The PIPER software framework was developed to help with the positioning and the personalization of Human Body Models (HBM) for injury prediction to be used in road safety. These HBM are typically available in one size and one posture (which can be difficult or time consuming to change), and they are implemented in commercial explicit Finite Element (FE) codes such as Ld-Dyna3D (LSTC), Pamcrash (ESI), Radioss (Altair) or Abaqus.
The framework aims to be modular, and model and code agnostic. More specifically, the idea is to be able to apply the same positioning, scaling or personalizing methodologies to several models in different codes, resulting in models that can be used in simulations with little or no correction. For this, the framework handles the import and export of the model, and model transformation methodologies are implemented in reusable modules. In order to facilitate the real time user interactions, the PIPER framework only uses geometric or lightweight physics approaches for the modules transforming the FE model.
In practice, the import, export, and most modules developed up to now are included in a main application that also provides a GUI, a 3D display of the model and a Python scripting interface. As it is Open Source, the framework and application uses many other open source libraries. The framework can easily be extended by adding modules or through scripting. The software was developed as part of the PIPER European Project.
Several modules are already included in the software (see descriptions below). The framework and all its modules were released under an Open Source License end of April 2017.
HBM Scaling approaches seem more widespread in the literature than positioning approaches. The PIPER framework provides several tools than greatly can help with HBM scaling mainly based on anthropometric dimensions or landmarks (unfortunately, no module using Statistical Shape Models could be integrated yet) The main modules provided include:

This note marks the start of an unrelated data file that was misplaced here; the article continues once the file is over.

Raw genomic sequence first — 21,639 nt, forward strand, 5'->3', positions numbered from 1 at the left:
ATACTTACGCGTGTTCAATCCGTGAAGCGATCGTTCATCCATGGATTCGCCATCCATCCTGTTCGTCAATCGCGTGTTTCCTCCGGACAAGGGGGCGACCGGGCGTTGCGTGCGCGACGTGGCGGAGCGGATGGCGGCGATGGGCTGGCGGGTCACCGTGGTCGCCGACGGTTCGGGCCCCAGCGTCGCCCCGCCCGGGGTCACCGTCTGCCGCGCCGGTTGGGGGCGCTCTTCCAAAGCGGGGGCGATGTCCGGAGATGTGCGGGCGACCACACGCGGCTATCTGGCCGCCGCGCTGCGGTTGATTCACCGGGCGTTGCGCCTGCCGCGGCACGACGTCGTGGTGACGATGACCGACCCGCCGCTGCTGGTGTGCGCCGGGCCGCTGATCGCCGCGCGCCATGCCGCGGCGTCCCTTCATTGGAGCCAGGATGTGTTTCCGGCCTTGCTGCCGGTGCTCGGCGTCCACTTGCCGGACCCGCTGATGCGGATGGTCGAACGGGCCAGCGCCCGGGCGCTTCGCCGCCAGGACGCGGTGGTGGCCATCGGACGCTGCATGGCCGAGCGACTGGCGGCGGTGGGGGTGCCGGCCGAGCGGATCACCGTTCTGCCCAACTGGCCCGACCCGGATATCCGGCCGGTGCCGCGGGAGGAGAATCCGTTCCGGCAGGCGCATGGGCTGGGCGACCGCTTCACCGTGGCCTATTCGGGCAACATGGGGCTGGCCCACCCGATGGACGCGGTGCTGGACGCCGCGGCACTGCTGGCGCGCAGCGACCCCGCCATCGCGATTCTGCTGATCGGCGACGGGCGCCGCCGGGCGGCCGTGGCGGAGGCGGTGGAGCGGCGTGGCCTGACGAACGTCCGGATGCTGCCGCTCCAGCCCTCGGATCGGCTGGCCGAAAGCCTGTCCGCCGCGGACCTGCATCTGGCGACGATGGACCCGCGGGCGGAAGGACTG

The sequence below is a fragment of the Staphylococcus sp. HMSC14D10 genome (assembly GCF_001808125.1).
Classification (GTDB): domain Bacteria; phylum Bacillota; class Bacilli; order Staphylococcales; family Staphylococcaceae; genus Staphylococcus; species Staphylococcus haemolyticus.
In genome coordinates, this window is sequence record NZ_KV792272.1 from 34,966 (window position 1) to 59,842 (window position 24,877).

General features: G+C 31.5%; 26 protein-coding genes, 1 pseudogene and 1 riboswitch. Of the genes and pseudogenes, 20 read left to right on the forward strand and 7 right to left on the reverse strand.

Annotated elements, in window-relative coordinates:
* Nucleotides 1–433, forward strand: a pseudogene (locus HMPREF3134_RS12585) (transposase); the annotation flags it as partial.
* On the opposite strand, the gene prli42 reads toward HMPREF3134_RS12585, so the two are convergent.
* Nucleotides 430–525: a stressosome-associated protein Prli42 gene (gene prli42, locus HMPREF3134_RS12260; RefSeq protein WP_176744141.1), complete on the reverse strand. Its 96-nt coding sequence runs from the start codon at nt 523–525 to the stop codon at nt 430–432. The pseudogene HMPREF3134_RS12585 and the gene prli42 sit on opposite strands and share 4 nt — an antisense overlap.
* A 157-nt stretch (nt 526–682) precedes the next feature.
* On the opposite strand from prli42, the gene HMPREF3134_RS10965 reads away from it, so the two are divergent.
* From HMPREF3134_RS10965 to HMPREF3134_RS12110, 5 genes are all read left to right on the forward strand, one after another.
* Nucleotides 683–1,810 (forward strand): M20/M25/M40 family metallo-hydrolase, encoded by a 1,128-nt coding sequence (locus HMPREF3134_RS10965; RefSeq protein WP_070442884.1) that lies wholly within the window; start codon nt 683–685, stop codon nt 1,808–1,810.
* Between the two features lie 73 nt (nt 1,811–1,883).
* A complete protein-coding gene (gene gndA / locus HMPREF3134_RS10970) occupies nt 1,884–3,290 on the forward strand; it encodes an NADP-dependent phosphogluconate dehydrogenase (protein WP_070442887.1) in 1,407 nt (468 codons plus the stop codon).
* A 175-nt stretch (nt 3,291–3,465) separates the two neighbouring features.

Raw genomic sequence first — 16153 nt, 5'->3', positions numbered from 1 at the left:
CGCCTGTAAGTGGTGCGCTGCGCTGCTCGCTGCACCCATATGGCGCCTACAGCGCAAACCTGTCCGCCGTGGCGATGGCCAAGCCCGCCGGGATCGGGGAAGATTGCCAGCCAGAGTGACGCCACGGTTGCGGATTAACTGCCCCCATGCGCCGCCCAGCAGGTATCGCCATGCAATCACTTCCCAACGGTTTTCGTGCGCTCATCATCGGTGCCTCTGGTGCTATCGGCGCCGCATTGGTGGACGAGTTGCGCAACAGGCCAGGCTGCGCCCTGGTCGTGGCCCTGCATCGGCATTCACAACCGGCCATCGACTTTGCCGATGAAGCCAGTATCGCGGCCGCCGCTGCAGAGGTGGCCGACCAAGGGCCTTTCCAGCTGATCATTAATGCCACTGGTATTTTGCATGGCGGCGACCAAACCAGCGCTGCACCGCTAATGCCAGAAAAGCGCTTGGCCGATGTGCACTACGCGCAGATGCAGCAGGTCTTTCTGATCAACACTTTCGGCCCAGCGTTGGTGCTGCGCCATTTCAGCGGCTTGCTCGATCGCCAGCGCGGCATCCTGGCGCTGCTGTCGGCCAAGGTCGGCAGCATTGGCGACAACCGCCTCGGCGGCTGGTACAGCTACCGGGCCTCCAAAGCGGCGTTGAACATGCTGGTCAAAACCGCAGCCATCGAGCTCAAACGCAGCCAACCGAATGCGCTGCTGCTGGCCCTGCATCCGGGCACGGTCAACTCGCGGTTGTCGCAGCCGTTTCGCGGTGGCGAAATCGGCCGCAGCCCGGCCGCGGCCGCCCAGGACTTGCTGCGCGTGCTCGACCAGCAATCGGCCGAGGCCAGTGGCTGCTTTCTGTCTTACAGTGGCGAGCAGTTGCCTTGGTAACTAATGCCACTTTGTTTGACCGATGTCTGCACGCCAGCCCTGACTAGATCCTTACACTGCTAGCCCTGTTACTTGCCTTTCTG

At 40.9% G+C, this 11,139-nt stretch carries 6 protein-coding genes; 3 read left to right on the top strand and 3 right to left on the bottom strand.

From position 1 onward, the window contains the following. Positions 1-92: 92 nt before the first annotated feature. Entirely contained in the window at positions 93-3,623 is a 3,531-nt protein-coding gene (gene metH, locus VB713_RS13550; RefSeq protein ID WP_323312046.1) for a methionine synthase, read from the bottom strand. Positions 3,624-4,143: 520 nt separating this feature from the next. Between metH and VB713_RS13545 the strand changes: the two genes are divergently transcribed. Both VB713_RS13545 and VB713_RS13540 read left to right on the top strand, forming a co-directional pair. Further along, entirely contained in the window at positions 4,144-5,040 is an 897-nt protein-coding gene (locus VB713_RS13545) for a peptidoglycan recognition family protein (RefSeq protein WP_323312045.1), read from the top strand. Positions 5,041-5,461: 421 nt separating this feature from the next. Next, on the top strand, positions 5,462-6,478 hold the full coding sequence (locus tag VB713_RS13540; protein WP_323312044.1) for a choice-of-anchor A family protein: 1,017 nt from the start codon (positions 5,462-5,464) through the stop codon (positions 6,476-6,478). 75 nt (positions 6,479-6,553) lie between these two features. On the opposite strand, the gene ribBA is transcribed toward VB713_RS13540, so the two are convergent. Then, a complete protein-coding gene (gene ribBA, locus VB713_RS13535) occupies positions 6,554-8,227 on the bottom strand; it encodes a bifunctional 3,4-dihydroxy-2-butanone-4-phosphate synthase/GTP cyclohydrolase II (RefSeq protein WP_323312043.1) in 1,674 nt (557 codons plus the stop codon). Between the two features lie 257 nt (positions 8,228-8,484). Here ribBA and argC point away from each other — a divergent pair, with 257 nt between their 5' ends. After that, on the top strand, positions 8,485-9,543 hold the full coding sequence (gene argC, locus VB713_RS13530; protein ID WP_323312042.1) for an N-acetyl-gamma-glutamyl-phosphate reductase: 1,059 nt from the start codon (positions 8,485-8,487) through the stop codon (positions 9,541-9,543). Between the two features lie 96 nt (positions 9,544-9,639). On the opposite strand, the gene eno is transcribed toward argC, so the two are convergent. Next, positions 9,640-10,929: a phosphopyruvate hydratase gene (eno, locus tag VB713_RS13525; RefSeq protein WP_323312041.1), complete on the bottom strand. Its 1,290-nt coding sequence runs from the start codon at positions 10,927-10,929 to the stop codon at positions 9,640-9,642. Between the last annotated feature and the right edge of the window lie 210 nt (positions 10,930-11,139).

Positioning finite element Human Body Models (HBM) for safety is a challenging task. To the contrary of dummies, applying a succession of rotations and translations is not possible because the HBM includes non robotic joints with complex articular contacts because soft tissues need to be deformed along. Because of this, HBM positioning is typically performed by finite element simulation. These can be time consuming to set up and to run. Beyond that, the properties of the HBM were typically selected for their response at high acceleration levels and may not be appropriate for physiological motion or low deceleration. Furthermore, postural preferences and muscular reactions also affect the posture .
The PIPER framework aims to propose some alternative methodologies that can be used along current approaches. Positioning in PIPER typically starts with the Physics-based Interactive Pre-Positioning Module (or pre-positioning). The HBM is automatically transformed into a simplified model with a limited number of degrees of freedom that can be used in physics-based interactive simulation. Despite being simplified and interactive, the simulation can among others account for collisions between bones (to prevent penetration, limit range of motion, …) and provide a rough transformation of the soft tissues.
The pre-positioning process is the place where the user can input its various constraints, weight them, and compute a plausible posture (for the skeleton in particular). Constraints could also include a priori knowledge such as physiological observations or postural preferences which are not classical mechanical parameters. For now, physiological descriptions of the spinal curvature (called the Spine predictor tool) can interact with the model (e.g. collision detection on the vertebrae) during postural change.
Several options are then possible to transform the HBM using this pre-position as the target:
In all cases, the use of the Transformation smoothing after positioning was found to greatly improve the results. In some cases (for smaller motion), the pre-position may be directly used and lead to a plausible and runnable model after smoothing.